Last updated: January 2023
You may find yourself in a situation where you're required to submit an SR-22 to your state. What is an SR-22, you might wonder? Does it cost anything? Why do you need one? Here's what you need to know about an SR-22 and car insurance.
What is an SR22?
An SR-22 (the “SR” stands for “safety responsibility”) is a state or court-ordered certificate of financial responsibility required for drivers convicted of certain traffic violations. Your insurance company files it with your state to prove you have purchased an auto insurance policy that meets the minimum coverage requirements.
Who needs an SR22?
How do you know if you need an SR-22? While every state has its own driving and insurance laws, here are some general reasons you might be required to keep a certificate of financial responsibility on file:
- You've been convicted of a DUI or DWI offense.
- Your driver's license has been suspended.
- You have failed to maintain auto insurance coverage in the past.
- You've committed serious driving-related violations.
How can I get SR22 support?
By contacting Direct Auto Insurance! Call 1-877-GO-DIRECT or visit a location near you today. State laws regarding an SR-22 can be complicated, so getting reliable information and support from licensed insurance agents who represent SR-22 insurance companies can help you restore your driving privileges. Plus, they will be able to help you find an SR-22 insurance policy at the cheapest rate within their power. Your Direct Auto Insurance agent and SR-22 car insurance company are here to help.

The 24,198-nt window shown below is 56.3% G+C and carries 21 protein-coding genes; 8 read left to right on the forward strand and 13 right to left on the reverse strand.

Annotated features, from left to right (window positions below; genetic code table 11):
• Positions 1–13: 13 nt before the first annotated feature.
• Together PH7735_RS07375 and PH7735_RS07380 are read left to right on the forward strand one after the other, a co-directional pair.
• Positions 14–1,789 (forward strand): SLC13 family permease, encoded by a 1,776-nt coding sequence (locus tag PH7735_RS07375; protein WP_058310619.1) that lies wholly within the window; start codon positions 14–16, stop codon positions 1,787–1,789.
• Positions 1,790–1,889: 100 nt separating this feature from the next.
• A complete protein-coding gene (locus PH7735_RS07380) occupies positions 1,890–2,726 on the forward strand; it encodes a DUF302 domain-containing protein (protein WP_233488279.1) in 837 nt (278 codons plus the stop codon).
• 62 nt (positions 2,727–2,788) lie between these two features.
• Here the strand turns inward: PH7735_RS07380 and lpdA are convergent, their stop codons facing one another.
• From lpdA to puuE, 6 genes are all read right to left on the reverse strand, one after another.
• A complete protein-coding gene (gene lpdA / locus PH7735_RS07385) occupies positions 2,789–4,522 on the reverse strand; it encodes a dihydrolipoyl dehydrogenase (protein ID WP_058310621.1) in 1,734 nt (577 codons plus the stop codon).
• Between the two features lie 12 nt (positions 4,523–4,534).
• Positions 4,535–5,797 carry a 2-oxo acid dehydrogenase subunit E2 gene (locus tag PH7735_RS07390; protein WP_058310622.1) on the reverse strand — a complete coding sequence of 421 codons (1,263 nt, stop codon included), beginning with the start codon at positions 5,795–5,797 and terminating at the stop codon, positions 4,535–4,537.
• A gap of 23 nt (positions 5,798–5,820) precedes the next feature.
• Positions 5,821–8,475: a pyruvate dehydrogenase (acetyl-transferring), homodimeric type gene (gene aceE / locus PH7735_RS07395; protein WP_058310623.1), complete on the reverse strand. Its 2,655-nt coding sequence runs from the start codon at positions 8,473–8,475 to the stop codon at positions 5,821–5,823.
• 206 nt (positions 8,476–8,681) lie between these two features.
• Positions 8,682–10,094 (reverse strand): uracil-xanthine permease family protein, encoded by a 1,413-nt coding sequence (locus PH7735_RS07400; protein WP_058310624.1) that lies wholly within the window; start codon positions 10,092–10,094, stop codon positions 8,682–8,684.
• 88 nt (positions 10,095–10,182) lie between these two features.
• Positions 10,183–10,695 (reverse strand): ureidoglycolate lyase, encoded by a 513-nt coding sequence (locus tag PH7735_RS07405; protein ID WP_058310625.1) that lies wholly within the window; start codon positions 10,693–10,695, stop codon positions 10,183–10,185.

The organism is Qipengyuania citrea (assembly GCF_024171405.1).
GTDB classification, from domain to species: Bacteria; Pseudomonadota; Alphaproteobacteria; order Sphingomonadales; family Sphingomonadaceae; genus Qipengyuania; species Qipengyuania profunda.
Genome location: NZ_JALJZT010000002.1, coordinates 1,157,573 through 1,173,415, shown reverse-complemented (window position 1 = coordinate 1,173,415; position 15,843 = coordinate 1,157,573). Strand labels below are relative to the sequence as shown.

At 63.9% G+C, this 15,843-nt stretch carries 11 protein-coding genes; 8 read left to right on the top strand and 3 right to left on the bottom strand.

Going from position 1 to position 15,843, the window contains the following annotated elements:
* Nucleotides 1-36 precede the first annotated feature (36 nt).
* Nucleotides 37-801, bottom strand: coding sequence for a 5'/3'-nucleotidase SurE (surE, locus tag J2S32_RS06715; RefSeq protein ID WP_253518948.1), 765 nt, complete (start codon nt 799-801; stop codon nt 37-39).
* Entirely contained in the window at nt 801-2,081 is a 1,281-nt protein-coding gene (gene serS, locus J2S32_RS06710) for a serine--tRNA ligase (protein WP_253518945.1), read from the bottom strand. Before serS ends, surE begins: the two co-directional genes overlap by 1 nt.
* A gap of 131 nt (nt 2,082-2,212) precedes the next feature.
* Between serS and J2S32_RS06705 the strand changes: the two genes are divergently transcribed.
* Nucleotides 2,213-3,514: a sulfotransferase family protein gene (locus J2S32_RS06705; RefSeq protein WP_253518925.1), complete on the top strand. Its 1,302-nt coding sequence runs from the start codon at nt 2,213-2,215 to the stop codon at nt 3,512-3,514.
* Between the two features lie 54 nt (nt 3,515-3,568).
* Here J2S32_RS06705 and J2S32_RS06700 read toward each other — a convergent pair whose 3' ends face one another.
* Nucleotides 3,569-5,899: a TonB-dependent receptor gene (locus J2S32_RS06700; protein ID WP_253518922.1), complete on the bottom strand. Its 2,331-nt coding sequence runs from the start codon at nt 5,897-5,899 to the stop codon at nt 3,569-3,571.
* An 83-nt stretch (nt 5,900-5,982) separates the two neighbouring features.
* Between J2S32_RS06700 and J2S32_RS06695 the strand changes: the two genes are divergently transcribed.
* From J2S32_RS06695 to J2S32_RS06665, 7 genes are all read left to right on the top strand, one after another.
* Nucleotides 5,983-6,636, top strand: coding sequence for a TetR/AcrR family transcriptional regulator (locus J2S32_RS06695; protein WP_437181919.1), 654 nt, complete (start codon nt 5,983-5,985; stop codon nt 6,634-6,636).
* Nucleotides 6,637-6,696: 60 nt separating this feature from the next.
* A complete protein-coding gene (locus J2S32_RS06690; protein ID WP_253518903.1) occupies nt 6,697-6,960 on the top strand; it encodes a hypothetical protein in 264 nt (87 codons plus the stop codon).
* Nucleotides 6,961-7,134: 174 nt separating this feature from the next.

How much does an SR22 cost?
In most states, there is a fee to file an SR-22 form. The amount can vary slightly, but it’s usually relatively inexpensive (around $25). The amount could be higher or lower depending on the state in question. It’s also worth noting that drivers with SR-22 requirements are often seen as a higher risk to insure, meaning their insurance premium can be more expensive. Don’t panic, though, because Direct Auto will work hard and try to keep your coverage affordable with discounts and flexible payment options.